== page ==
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Maltese treats #1

Disappearing Maltesers

John Ratley made it to the Malta International Airshow 2006, unlike most of the participants!

The 2006 Malta International Airshow took place over the weekend of 23/24 September, providing a warm and sunny end to the airshow season. Following last year's sixtieth anniversary 'Merlins over Malta' airshow, this fourteenth edition proved to be a smaller and quieter event, a situation not helped by many cancellations. The last-minute withdrawal of the Croatian display team with their PC-9s prevented the prospect of two national display teams being on show, a big disapointment for the organisers - the cancellation was due to the unavailability of the Croation support aircraft, the An-32, which would have been an attraction in itself.

Maltese treats #2

All was not lost as far as national display teams were concerned, as the Swiss Air Force PC-7 Team was displaying on its nation's first visit to the airshow. It was also a first for the Irish Air Corps, who were on static display with the Casa CN235. Unfamiliar surroundings for the Irish, but made to feel at home with the same aircraft type beside them on the pan from the Spanish Air Force.

The USAF sent a pair of Aviano based F-16s to the static line, the RAF joining them with two 13 Squadron Tornado GR4s from Marham. Added to these was an Alpha Jet from the French Air Force, and from the French Navy a Falcon 10. The Armed Forces of Malta claimed one end of the static park to display their aircraft, while the Italian Guardia di Finanza (customs) and Police were also in attendance. Dominating the static park was a NATO E-3A, while away from the static area at the far end sat a Fokker 60 from the Royal Netherlands Air Force.

The airshow's taxiway is in front of the crowdline, but unfortunately so is the sun most of the day. With the flying displays sharing the single pan with the static aircraft, they are on view from start-up to shut-down. The rest of this small but uncrowded show site is very open with no hangars and little shade, so even in September sun protection is a must.

In the build-up to the airshow the organisers went to great length to explain the strict safety regulations that apply to flying displays - this was to counteract public concern in the island over safety following a fatal accident during an Aero GP race (an alternative to the Red Bull races) over the harbour at Valletta two weeks earlier. Thankfully with those safety regulations firmly adhered to the airshow passed without incident.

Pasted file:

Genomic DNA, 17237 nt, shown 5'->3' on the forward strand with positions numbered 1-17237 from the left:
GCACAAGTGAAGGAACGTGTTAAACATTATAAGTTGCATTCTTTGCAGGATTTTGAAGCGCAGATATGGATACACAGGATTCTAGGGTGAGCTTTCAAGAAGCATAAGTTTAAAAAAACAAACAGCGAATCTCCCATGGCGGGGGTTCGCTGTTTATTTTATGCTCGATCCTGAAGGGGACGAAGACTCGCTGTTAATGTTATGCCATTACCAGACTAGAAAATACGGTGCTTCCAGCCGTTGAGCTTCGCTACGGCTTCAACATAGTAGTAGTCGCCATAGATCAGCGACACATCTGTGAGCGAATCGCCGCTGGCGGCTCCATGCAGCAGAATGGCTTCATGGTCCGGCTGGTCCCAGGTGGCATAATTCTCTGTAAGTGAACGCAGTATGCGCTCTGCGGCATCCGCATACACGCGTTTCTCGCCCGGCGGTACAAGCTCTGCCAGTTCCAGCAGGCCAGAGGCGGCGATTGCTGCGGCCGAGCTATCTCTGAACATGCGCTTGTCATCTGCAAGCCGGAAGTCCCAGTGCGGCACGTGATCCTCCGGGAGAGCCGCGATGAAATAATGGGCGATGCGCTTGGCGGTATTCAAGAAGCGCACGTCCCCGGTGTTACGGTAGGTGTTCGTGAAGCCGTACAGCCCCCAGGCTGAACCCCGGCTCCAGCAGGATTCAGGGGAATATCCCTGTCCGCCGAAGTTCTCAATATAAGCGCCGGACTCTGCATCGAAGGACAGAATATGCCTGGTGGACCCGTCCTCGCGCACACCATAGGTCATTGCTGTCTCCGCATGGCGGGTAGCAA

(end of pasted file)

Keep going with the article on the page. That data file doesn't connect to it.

Gaps in the flying display are a feature of the Malta airshow due to the two intersecting runways and the priority given to the busy commercial runway at Luqa. Any other gaps seemed to be filled by the CL415 water-bomber from the Italian Civil Protection Department, making a number of runs to deposit large amounts of water onto the airfield. Intended or not, one of these water bombing runs created a rainbow, which the aircraft then appeared to fly under - clever that!

There was a display by the Vega Formation, a civilian team from Italy, who in their small Tecnam P92s gave a spirited performance in the breezy conditions. The team's military background was evident, especially in their final manoeuvre flying a 'Frecce Tricolori' style arc of red, white and green smoke in front of the audience. The airshow gives the Armed Forces Of Malta the opportunity to dislay to its public with the Allouettes and Bulldogs in action. The Italian Air Force, which maintains a presence on the island in the SAR role with the AB212, gave a demonstation of their rescue techniques.

With displays by the Tucano and Hawk from the RAF, and from the French Alpha Jet, it was left to the Dutch F-16 (no flares) to represent the fast jets. The final display of the weekend came from the Swiss Air Force PC-7 Team with their precise orange formations standing out against the deep blue Mediterranean sky.

Although the content was down on the previous year the show lived up to its international title with eight countries attending. So, if you're arriving on one of those holiday flights next September, it's well worth a visit!

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